How widespread is Affinity bias and Stereotype bias in your workplace? James Judge and Glenda May suggest these forms of unconscious bias might be doing more damage than you're aware of
As we strive for equality and diversity in our workplaces, it becomes even more critical to understand the impact of unconscious bias in the workplace. Our unconscious biases are pervasive and affect our decision-making with respect to hiring, appraising performance, evaluations, team-building, choosing friends and even our careers.
We are all affected by unconscious bias to some degree. While our prejudices may vary, we’re still the same in having human prejudices. Why is there so much attention placed on this psychological tendency? Because our decision-making might result in outcomes we didn’t intend. This means less innovative workplaces, talent being overlooked for promotion, problems with employee engagement, poor team constitution and loss of opportunity (in both a business and a personal sense)
Unfortunately, it’s easier to take the perspective of someone who resembles our own demographic characteristics or make a decision that confirms our past patterns or experiences. Affinity bias and Stereotype bias are two common forms of bias present in the workplace.
Affinity Bias occurs when we gravitate to people like us and create a sense of familiarity. We are fundamentally biased to favour people similar to us and biased against those that are different.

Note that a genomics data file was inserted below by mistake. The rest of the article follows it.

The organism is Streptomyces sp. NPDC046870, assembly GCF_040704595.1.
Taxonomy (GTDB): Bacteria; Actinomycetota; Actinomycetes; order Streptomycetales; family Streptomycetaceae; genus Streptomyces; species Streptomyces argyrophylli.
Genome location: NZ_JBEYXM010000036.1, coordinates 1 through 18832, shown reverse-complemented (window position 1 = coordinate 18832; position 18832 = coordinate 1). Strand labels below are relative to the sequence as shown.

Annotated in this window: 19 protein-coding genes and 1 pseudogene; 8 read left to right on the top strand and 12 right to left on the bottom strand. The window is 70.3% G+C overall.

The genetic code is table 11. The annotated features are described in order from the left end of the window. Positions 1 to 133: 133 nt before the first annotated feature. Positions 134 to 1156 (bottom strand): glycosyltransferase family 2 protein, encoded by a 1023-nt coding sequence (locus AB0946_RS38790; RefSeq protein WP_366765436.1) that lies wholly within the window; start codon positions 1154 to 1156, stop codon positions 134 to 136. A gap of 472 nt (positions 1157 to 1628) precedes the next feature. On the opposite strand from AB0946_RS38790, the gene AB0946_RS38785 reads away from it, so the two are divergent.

Stereotype bias operates when we live up, or down, to the expectation placed on us. Reminding women (of the stereotype) that they are not good at maths has been shown to diminish their performance in maths tests. Interestingly, Hillary Clinton’s announcement that she would run for the Presidency of the US brought another example out of the woodwork: “How can a woman who is 70 be President”. Did Ronald Reagan ever suffer those comments?
In Australia, a 2010 study showed that applicants from diverse backgrounds had to submit significantly more applicants to secure job interviews. To attain as many interviews as an Anglo job applicant, an Italian person had to submit 12% more applications, an Indigenous person 35%, a Middle Eastern person 64%, more and a Chinese person, 68% more.
Bias does not make us bad people - it just means we have developed bad thinking habits! Just being aware of the potential for bias is enough to start shifting our behaviour. Bias-countering strategies in the workplace can help to make unconscious biases conscious. In other words, it makes us aware of our thinking patterns so that we can make the best rational decisions, not decisions based on these faulty thinking habits.
About the authors
James Judge is the CEO of Australian Human Resource Professionals & Glenda May is a Corporate Psychologist and International Facilitator. To gain further insights or to book a facilitated discussion on 'Uncovering Unconscious Bias in your Workplace' contact James on 0434 265 459 or firstname.lastname@example.org